The Connector Boats unique design allows it to navigate extremely shallow water. With a draft of mere inches, the boats are able to take rescuers to location such as flooded urban streets that traditional boats just cannot go. And with its durable aluminum construction, it is made for the demands of work in debris filled flood rescue and evacuation missions. Connector boats can even be outfitted with outboard jet drives which can propel the boat in less than 10 inches of water. While its singular form is a tremendous asset, the system really proves itself by linking boats together for various purposes:
- Evacuation bridges to literally walk victims from a flooded or endangered area. There is no limit to the number of boats that may be connected.
- Humanitarian aid barges to disperse food, water, and other supplies to remote areas. When you reach your destination, you disconnect the boats and send them on individual missions to disperse the aid.
- Floating command platforms can become beneficial when managing a large scale water incident.
- Diving platforms can also be created to stage rescue divers and large scale extended dive recovery operations.
To this end, over 600 agencies worldwide, including the Federal Bureau of Investigation, have invested in the boat system that has changed how they conduct water operations. But, perhaps, it is the smaller, less financially endowed organizations that constitute Rescue ONE’s most important customers. Neighboring communities only able to purchase one boat get the full benefit of the system when they join forces on a particular incident or response by pooling resources. That’s economy of scale and utility. That’s Rescue ONE.
Freedom 21 from Silver Ships: the affordable Law Enforcement Platform
For municipal police departments thirsting for a quality maritime platform even in the leanest of times, Silver Ships has just the tonic for what ails them. That’s because, for about $128,000, they can obtain a first rate, capable patrol vessel that not only puts them in the water, it does so with superior performance, too. That low entry price comes complete with a full trailer package and with a vessel that is capable of making speeds of up to 40 KT, using an Evinrude 250 engine, with a relatively shallow 18” draft that will also take them to just about any place where there is even the smallest amount of water. A host of optional upgrades completes the package for those municipalities with a bit more to spend. At the Sheriff’s Convention in Charlotte, they even took their first order.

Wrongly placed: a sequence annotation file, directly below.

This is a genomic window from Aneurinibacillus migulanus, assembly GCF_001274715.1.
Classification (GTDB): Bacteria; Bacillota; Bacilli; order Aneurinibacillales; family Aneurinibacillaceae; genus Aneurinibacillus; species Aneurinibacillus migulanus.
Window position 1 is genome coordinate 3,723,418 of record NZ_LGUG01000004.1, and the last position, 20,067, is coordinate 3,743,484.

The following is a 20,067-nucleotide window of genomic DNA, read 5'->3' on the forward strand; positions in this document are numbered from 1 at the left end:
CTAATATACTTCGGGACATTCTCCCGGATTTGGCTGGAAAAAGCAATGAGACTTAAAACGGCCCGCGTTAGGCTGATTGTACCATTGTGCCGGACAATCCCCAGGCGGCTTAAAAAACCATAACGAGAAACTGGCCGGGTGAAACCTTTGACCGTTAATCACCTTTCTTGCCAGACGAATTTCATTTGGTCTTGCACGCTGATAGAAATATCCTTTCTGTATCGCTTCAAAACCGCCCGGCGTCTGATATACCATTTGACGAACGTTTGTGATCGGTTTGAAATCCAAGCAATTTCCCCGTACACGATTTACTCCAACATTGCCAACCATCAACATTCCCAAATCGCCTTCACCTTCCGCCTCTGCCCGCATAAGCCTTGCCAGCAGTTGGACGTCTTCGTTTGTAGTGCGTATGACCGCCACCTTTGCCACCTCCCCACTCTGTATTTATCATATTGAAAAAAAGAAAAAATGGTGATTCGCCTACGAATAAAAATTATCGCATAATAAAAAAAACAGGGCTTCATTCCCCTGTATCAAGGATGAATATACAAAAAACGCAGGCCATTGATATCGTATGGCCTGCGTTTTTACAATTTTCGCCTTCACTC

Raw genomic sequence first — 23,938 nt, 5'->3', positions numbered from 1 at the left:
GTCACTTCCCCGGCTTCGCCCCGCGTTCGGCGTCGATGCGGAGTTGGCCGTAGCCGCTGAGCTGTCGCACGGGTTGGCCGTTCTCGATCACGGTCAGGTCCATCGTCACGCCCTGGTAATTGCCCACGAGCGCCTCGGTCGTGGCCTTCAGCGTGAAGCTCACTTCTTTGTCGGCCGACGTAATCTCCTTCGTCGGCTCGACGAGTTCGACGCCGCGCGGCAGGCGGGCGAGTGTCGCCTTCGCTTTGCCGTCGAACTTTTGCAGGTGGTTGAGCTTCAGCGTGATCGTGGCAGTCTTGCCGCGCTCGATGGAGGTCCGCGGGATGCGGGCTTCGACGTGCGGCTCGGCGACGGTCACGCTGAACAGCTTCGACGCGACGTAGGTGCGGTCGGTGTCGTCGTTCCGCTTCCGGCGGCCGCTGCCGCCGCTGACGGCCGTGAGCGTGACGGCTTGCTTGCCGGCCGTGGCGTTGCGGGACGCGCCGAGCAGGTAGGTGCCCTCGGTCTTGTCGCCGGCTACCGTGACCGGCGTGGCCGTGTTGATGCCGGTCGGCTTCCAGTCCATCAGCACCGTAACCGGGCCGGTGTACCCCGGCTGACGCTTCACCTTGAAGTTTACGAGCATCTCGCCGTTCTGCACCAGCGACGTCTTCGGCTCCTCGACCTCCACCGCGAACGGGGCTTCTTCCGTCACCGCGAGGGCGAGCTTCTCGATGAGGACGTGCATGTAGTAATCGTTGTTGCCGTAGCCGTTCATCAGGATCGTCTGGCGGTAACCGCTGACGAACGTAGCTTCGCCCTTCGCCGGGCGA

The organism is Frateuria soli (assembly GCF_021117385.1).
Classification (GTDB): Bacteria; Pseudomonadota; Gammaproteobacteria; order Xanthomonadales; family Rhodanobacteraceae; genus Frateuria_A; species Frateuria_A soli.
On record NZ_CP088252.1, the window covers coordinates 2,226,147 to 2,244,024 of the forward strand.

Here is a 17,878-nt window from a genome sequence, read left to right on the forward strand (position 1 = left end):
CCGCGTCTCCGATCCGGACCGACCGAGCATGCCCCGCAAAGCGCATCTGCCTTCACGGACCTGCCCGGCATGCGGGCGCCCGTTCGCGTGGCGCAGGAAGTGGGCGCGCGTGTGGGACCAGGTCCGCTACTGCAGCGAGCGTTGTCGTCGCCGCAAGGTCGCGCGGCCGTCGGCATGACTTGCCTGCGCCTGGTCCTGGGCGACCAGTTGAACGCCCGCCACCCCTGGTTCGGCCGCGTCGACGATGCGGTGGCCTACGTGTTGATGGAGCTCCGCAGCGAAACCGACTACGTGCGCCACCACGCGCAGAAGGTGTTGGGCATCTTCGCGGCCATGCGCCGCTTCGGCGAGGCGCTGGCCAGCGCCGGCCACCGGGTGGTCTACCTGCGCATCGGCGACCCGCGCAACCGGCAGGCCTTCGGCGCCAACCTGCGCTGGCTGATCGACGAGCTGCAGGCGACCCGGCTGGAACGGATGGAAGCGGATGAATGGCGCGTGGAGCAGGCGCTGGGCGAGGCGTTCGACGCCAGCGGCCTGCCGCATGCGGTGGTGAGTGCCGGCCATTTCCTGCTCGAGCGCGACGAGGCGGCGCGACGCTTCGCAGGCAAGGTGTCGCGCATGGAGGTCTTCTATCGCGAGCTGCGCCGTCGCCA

Silver Ships has provided, on a global basis, military, municipal and commercial users with work and patrol vessels for more than 27 years. On any given day in the factory, you’ll find Law Enforcement boats side by side to US Navy program boats with a variety of state, Federal & DOD as well as foreign market mixed in. Their latest rendition, the “Freedom 21CC,” built with marine-grade aluminum has the ability to work in shallow or open water, powered by single outboard and open deck area the 21CC was Purpose Built and ergonomically designed for single officer operations.
The 21CC has a solid foam fendering system with side entry ports, plenty of dry storage as well as dedicated firearms locker. The console is laid out to accept any type of navigational system commonly used as well as department specific electronics. The boat is designed to be safe, reliable, efficient and most of all - intuitive for the officer to operate.
(As published in the August 2013 edition of Marine News - www.marinelink.com)
Other stories from August 2013 issue
- NOAA Identifies Lurking Environmental Threats page: 8
- Insights: Joseph Farrell, Jr. President & CEO, RESOLVE Marine Group, Inc. page: 10
- The Bottom Line from the U.S. Salvage Leadership page: 14
- Is it Safer to Work Offshore in 2013? page: 18
- Situational Awareness in Maritime Applications: Increase Safety, Profits and Competitive Advantage page: 22
- Lubricant Usage Standards in the 2013 Vessel General Permit page: 24
- Castrol Secures Environmental Acceptance page: 27
- Proper Engine Maintenance Leads to Significant Cost Savings page: 30
- Sterling Builds Massive Dredger page: 32
- Danger Lurking: Above & Below the Surface page: 34
- OSV’s, LNG and Deepwater: a New Climate Change for HVAC page: 38
- Ten Most Frequently Observed Towing Vessel Deficiencies page: 42
- Mission Specific Boat(s)…With a Twist page: 44